When putting on barding, some changes needed to be made. Basically you need to "build up" the area that "fills in" the hole so that you can put the curved slope in the front to close the gap in the front of the barding. To do this, "raise" the barding by one plate. Thus, the centaur is a plate taller in barding. The addition of the front curved slope reduces the 'mobility' of the centaur's trunk (formerly the horse's neck), but I like the look of it better.

Image Image

Overall, I was happy with the results of this method. The finished product looks relatively clean, and the curves of the horse body fit relatively well with the curved slopes. I also like the "scale" of the centaur using this method - as it makes the centaur's body the same size as a regular horse. Most of the brick-built centaurs end up having a much smaller scale (see the "brickbuilt juvenile centaur" below for comparison).


Other examples of centaurs include:

  • Brickbuilt:
    • slyowl's centaurs were incorporated into his massive Aslan's How battle scene and have been discussed on the forum (see also the flickr discussion).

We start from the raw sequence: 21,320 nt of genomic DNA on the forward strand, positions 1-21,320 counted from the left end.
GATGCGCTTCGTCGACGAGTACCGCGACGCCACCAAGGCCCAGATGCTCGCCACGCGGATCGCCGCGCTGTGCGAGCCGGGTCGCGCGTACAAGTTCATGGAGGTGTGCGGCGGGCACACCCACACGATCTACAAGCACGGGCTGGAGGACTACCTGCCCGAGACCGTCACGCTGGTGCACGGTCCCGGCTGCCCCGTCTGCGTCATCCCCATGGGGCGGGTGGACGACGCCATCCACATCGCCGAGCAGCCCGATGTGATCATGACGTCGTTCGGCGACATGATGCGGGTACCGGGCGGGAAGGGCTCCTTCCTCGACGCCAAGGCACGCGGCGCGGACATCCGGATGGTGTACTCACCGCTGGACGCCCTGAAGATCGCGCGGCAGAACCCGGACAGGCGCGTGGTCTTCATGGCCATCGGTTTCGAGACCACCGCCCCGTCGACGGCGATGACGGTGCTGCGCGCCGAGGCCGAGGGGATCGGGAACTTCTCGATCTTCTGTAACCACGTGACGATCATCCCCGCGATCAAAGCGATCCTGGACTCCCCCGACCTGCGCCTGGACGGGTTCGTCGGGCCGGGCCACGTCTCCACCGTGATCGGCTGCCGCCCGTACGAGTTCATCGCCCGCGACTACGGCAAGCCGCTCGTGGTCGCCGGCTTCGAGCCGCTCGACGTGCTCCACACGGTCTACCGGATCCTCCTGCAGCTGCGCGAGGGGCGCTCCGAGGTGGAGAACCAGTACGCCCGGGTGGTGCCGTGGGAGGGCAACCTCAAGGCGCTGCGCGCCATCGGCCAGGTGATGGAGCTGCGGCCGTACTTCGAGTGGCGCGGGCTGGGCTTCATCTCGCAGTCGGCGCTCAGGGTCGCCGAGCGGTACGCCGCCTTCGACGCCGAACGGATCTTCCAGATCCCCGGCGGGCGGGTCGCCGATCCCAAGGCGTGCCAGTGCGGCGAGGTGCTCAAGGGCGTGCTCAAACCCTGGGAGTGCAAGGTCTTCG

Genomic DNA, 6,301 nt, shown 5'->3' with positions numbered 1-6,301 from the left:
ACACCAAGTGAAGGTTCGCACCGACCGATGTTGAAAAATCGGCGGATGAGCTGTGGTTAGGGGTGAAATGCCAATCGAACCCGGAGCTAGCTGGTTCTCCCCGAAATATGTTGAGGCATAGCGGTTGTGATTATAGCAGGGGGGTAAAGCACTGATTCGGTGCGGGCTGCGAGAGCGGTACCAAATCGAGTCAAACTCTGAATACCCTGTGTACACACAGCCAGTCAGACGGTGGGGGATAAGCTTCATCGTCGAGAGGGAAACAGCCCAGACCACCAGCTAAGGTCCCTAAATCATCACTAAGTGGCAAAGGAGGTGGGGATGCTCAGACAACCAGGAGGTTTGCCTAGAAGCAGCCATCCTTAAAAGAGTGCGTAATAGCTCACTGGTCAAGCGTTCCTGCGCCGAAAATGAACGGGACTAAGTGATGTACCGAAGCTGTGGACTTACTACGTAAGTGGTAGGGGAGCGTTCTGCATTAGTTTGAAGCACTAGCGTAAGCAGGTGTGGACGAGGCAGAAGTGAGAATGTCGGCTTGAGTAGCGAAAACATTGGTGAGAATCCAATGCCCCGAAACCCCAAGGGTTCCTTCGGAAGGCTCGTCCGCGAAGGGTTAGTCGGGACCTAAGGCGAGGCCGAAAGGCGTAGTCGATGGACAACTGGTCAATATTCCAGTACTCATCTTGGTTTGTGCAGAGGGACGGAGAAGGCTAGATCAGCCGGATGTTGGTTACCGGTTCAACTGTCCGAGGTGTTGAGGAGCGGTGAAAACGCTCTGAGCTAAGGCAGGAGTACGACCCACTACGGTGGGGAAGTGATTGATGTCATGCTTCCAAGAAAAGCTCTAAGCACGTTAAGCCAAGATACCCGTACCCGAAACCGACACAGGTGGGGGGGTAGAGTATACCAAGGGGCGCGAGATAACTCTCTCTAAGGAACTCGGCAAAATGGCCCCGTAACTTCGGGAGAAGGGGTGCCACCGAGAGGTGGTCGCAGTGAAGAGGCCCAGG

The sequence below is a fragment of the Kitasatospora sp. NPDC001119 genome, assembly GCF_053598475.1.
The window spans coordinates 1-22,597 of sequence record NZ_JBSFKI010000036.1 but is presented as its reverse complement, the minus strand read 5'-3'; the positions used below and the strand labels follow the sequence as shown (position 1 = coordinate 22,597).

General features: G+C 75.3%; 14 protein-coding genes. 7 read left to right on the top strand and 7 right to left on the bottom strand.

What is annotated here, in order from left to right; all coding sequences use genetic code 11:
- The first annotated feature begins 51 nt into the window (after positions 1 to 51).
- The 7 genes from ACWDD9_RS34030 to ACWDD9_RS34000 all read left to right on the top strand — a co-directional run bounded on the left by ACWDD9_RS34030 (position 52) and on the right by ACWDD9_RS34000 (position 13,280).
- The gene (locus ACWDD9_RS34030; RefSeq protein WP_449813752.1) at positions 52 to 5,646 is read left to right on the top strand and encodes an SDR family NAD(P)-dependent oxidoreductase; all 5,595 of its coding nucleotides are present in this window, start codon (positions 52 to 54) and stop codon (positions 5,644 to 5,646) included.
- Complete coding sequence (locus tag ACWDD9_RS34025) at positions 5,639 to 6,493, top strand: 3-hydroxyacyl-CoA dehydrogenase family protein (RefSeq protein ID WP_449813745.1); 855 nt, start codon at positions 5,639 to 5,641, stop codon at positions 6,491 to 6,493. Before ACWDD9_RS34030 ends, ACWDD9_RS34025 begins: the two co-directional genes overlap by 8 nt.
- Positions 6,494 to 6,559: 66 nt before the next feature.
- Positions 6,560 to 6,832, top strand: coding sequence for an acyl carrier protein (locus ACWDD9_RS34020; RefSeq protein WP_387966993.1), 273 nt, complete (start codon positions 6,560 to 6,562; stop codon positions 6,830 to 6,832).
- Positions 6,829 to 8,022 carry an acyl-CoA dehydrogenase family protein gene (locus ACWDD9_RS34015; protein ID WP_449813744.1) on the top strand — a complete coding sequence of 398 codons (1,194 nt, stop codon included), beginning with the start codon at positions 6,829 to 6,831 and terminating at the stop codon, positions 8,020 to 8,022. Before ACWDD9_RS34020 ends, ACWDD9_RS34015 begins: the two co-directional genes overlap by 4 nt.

• Alan Findlay has crafted centaurs using his own brickbuilt horse design.
    • Micah Berger has built some excellent centaurs with well-done hooves and poseable legs (also here).
    • sinji-o's centaur (using pirate peg-legs) is a simple and elegant brickbuilt solution. Regular minifig legs can be used, but the pirate legs look more 'horselike'.
    • hopeso009's brickbuilt version uses a combination of skeleton legs and Technic pins for the legs (parts which are probably more readily available to the average builder than the pirate peg-legs used by sinji-o).
    • Other brickbuilt centaurs have shown up the in following galleries: menatarms; DS9; namelessmage; wlister; leonardOQ; acviking; jdarlack
  • Modified horse bodies:
    • porschecm2's (Chris Malloy's) design is similar to mine in that it removes the horse head from the body, but he succeeds in connecting the minifig torso without permanent mutilation modification, but rather the use of a hinge & rubberbands.
    • darkagent's centaur is similar to mine, again in that it uses the horse body, but I'm not sure of exact construction given the photos provided.
    • ralf-snake uses the standard horse body and some kind of contour putty to connect the minifig torso.
    • ndougla1 apparently saws off the horse's head to attach the minifig torso (see here).
    • .Hurricane. has brought the Centaur to the Star Wars universe with his Republic Cavalry Unit by sawing the top of the horsehead off leaving a flat surface left to glue(?). (For a more "classic" application see here.)
  • Custom cast:
    • Custom-cast centaur bodies have been put together as well (RXWXDX's). An excellent sculpted transition from the horse body to the minifig torso can be seen in ArsLan's flickr accounts. No information given these sites regarding purchase.
  • Note also:
    • legokinsfolk provides an amazing centaur fit for the skellies!
    • IPB provides an example of a bionicle centaur.